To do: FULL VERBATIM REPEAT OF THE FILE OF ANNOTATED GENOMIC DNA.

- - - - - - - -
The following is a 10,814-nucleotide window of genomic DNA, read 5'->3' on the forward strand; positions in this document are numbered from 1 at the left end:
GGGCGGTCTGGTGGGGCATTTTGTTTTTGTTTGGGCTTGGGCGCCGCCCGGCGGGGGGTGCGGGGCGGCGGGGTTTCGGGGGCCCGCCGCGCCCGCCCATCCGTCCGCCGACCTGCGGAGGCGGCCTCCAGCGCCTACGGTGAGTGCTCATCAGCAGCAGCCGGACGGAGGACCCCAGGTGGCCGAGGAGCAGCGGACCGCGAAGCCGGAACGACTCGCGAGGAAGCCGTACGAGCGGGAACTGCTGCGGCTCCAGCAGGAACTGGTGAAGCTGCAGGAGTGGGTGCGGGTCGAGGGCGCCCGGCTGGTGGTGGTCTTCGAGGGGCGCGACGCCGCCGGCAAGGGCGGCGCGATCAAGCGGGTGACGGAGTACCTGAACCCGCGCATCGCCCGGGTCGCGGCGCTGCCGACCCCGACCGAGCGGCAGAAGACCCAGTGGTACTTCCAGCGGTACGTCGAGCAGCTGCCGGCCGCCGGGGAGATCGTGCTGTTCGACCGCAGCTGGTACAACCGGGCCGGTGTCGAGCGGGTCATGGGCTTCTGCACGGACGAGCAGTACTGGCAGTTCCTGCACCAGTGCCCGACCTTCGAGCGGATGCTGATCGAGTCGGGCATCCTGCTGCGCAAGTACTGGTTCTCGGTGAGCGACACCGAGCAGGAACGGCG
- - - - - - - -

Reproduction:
The following is a 10,814-nucleotide window of genomic DNA, read 5'->3' on the forward strand; positions in this document are numbered from 1 at the left end:
GGGCGGTCTGGTGGGGCATTTTGTTTTTGTTTGGGCTTGGGCGCCGCCCGGCGGGGGGTGCGGGGCGGCGGGGTTTCGGGGGCCCGCCGCGCCCGCCCATCCGTCCGCCGACCTGCGGAGGCGGCCTCCAGCGCCTACGGTGAGTGCTCATCAGCAGCAGCCGGACGGAGGACCCCAGGTGGCCGAGGAGCAGCGGACCGCGAAGCCGGAACGACTCGCGAGGAAGCCGTACGAGCGGGAACTGCTGCGGCTCCAGCAGGAACTGGTGAAGCTGCAGGAGTGGGTGCGGGTCGAGGGCGCCCGGCTGGTGGTGGTCTTCGAGGGGCGCGACGCCGCCGGCAAGGGCGGCGCGATCAAGCGGGTGACGGAGTACCTGAACCCGCGCATCGCCCGGGTCGCGGCGCTGCCGACCCCGACCGAGCGGCAGAAGACCCAGTGGTACTTCCAGCGGTACGTCGAGCAGCTGCCGGCCGCCGGGGAGATCGTGCTGTTCGACCGCAGCTGGTACAACCGGGCCGGTGTCGAGCGGGTCATGGGCTTCTGCACGGACGAGCAGTACTGGCAGTTCCTGCACCAGTGCCCGACCTTCGAGCGGATGCTGATCGAGTCGGGCATCCTGCTGCGCAAGTACTGGTTCTCGGTGAGCGACACCGAGCAGGAACGGCG